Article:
Courts in West tend to award punitive damages, which an Indian court may hold to be against public policy
In 2012, India amended the Income Tax Act to tax the income from the transfer of shares of a company incorporated outside India, if the shares of the company derived their substantial value from assets located in India. In 2016, India raised a tax demand of $4.4 billion on Cairn for tax payable on its 2006 corporate restructuring on the basis of the 2012 amendment.
FET & BIT
The central argument of Cairn was that India’s retroactive application of income tax, i.e., taxes on transactions that were not taxable at the time the transactions occurred, violated the Fair and Equitable Treatment standard (FET) in the BIT. The Tribunal looked at ‘general principles of law’ to determine the meaning of FET. Tribunal found that retroactive amendments violate FET unless there is a compelling ‘public policy objective’ that warrants not only the regulatory change in general but also the retroactive application of that change. Tribunal then ruled, on evidence, that India had failed to prove its averments that public policy objective was found in curbing the use of tax havens and plugging loopholes.
India had also argued that claim was premature and thus inadmissible. Cairn had not exhausted local remedies such as a constitutional challenge to the 2012 amendments in Indian courts. The Tribunal rejected this contention noting that there was no requirement of exhaustion of local remedies in the BIT. Thus, the BIT provided protections to foreign investors that were independent of, and parallel to, local remedies.
The Tribunal ordered the Indian government to pay Cairn damages of $1.2 billion plus interest and costs, taking the award amount to over $1.7 billion (Award). India has filed an appeal in a Dutch Court of Appeal to set aside this Award principally on the ground that taxation related matters are not covered by the BIT. That is not unusual as such appeals are almost always filed by losing parties.
Meanwhile, as per news reports, Cairn has initiated proceedings in courts of the US, the UK, France, Quebec, the Netherlands and Singapore to enforce the Award. Since the Award is recognised by the New York Convention, Cairn can identify and seize Indian assets located in various countries that are party to the Convention. These assets may include bank accounts and properties of Indian state-owned companies (public sector banks, Air India, etc.), apart from assets of the Indian government itself. These enforcement proceedings generally argue that the Indian government owned entities are legally not distinct from the State, and this argument has significant merit in various countries. Moreover, pending recovery of the Award amount, Cairn may seek interim injunction against these entities preventing them from alienating assets located abroad.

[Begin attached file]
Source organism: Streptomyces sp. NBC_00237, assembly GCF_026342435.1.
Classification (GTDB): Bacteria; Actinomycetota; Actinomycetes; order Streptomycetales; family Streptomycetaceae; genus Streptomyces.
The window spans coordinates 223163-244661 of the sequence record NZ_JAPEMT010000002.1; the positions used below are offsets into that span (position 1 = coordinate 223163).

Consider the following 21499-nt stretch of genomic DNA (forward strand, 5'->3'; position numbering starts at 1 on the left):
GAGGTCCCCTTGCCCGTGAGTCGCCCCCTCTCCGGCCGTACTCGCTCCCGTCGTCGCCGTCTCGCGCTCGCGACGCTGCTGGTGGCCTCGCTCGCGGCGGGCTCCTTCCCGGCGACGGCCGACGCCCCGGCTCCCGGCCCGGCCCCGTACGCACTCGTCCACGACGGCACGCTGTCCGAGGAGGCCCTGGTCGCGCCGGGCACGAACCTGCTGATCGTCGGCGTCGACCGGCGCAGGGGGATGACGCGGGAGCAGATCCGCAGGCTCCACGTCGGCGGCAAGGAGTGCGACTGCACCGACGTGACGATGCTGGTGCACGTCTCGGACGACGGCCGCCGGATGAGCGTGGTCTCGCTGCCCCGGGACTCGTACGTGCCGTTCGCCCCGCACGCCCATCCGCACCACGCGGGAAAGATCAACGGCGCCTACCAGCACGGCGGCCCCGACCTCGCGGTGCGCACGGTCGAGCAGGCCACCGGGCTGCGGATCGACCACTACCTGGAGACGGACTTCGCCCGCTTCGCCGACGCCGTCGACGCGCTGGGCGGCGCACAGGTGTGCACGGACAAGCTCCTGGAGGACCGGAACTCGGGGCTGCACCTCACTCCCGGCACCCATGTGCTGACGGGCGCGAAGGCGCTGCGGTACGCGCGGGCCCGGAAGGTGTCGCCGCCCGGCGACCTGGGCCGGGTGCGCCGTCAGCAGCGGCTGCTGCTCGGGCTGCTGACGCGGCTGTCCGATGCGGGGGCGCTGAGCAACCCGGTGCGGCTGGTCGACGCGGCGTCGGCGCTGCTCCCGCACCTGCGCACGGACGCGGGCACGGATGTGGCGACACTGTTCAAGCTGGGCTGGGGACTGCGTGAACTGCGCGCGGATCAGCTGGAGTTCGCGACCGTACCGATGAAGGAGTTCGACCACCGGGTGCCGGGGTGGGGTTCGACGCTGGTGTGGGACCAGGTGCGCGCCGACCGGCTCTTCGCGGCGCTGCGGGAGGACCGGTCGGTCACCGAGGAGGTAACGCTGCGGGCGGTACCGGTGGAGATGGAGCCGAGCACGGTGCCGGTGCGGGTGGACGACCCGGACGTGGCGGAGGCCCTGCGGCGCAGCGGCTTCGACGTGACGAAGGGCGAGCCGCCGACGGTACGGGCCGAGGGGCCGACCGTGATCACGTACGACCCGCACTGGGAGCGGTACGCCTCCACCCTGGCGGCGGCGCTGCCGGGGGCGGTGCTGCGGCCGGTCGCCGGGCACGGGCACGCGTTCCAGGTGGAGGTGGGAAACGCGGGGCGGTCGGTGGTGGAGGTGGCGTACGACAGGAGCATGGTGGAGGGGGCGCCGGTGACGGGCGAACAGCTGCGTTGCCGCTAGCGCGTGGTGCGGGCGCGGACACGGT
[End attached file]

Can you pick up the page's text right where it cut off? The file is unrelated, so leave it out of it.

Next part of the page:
A significant chunk of PSUs are publicly listed companies that have thousands of investors, even if government owns majority stake. It is therefore open to these PSUs to resist enforcement on the ground that they have existence distinct from the government. Government may also well argue that foreign courts cannot injunct assets of a sovereign, and the government is immune from civil proceedings. Only time will tell if the foreign courts buy these arguments.
Whatever be the outcome, the strategy adopted by Cairn is interesting. Enforcement proceedings have been initiated in several jurisdictions except India. This is rather unusual as India is the natural and obvious jurisdiction for enforcement, given most Indian government assets are located in India.
One reason for this strategy may be that larger sums can be realised through Western courts. The courts there tend to award punitive damages and interest, and various costs (such as fees of lawyers and arbitrators), which an Indian court may hold to be against public policy and refuse enforcement.
Second reason may be the cautionary tale of the $1.2 billion award in favour of Devas Multimedia in its dispute with Antrix Corporation and ISRO. Apart from the Supreme Court staying the enforcement of the Devas award, the Central government took the unprecedented step of winding up Devas, a move that the NCLT upheld recently. Simply put, Devas would cease to exist as an entity and there may be no one left to collect the award.
Third reason may be that Indian Arbitration Act can be amended by decree to frustrate any enforcement proceedings. One may look at the Arbitration and Conciliation (Amendment) Ordinance, 2020, for example. It was neither preceded by stakeholder consultation nor did it emanate from any judicial precedent. Rather, it was arguably tailored to free the government from any deposit of award amount in Devas enforcement proceedings. This does not inspire confidence in seeking recourse to Indian courts that are bound by such amendments.
In conclusion, the Statement of Objects and Reasons to the Arbitration and Conciliation (Amendment) Act, 2015 said “India has been ranked at 178 out of 189 nations in the world in contract enforcement, it is high time that urgent steps are taken to facilitate quick enforcement of contracts, easy recovery of monetary claims and award of just compensation for damages suffered and reduce the pendency of cases in courts and hasten the process of dispute resolution through arbitration, so as to encourage investment and economic activity.” It appears little has changed since.
(The authors are Managing Partner and Associate respectively of Advaya Legal, a law firm)